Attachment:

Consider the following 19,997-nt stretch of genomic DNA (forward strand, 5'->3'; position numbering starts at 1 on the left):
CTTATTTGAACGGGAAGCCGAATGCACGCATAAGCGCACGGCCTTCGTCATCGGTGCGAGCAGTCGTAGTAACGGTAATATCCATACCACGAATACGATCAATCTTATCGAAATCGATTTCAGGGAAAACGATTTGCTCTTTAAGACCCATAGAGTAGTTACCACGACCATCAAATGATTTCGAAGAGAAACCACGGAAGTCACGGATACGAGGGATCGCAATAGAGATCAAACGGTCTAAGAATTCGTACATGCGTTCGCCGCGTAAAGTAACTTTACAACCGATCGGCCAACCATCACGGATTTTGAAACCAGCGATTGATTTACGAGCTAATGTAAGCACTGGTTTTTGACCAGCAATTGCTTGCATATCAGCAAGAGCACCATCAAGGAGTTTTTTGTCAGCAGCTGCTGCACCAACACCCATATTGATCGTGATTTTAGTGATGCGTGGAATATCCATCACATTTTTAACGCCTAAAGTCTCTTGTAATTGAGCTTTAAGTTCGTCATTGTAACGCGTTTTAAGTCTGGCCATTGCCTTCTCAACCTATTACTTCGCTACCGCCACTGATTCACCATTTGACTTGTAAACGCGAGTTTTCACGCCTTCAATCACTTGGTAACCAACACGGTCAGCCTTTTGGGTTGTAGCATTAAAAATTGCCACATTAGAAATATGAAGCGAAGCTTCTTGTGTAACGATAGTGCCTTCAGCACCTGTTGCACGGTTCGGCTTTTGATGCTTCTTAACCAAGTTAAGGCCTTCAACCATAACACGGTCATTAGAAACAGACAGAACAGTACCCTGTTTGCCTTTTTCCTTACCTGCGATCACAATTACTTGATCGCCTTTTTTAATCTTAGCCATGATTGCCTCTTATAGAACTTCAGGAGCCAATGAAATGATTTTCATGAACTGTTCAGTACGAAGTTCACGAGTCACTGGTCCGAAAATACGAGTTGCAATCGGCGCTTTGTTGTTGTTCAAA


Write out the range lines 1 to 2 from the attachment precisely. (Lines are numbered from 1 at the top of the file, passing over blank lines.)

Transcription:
Consider the following 19,997-nt stretch of genomic DNA (forward strand, 5'->3'; position numbering starts at 1 on the left):
CTTATTTGAACGGGAAGCCGAATGCACGCATAAGCGCACGGCCTTCGTCATCGGTGCGAGCAGTCGTAGTAACGGTAATATCCATACCACGAATACGATCAATCTTATCGAAATCGATTTCAGGGAAAACGATTTGCTCTTTAAGACCCATAGAGTAGTTACCACGACCATCAAATGATTTCGAAGAGAAACCACGGAAGTCACGGATACGAGGGATCGCAATAGAGATCAAACGGTCTAAGAATTCGTACATGCGTTCGCCGCGTAAAGTAACTTTACAACCGATCGGCCAACCATCACGGATTTTGAAACCAGCGATTGATTTACGAGCTAATGTAAGCACTGGTTTTTGACCAGCAATTGCTTGCATATCAGCAAGAGCACCATCAAGGAGTTTTTTGTCAGCAGCTGCTGCACCAACACCCATATTGATCGTGATTTTAGTGATGCGTGGAATATCCATCACATTTTTAACGCCTAAAGTCTCTTGTAATTGAGCTTTAAGTTCGTCATTGTAACGCGTTTTAAGTCTGGCCATTGCCTTCTCAACCTATTACTTCGCTACCGCCACTGATTCACCATTTGACTTGTAAACGCGAGTTTTCACGCCTTCAATCACTTGGTAACCAACACGGTCAGCCTTTTGGGTTGTAGCATTAAAAATTGCCACATTAGAAATATGAAGCGAAGCTTCTTGTGTAACGATAGTGCCTTCAGCACCTGTTGCACGGTTCGGCTTTTGATGCTTCTTAACCAAGTTAAGGCCTTCAACCATAACACGGTCATTAGAAACAGACAGAACAGTACCCTGTTTGCCTTTTTCCTTACCTGCGATCACAATTACTTGATCGCCTTTTTTAATCTTAGCCATGATTGCCTCTTATAGAACTTCAGGAGCCAATGAAATGATTTTCATGAACTGTTCAGTACGAAGTTCACGAGTCACTGGTCCGAAAATACGAGTTGCAATCGGCGCTTTGTTGTTGTTCAAA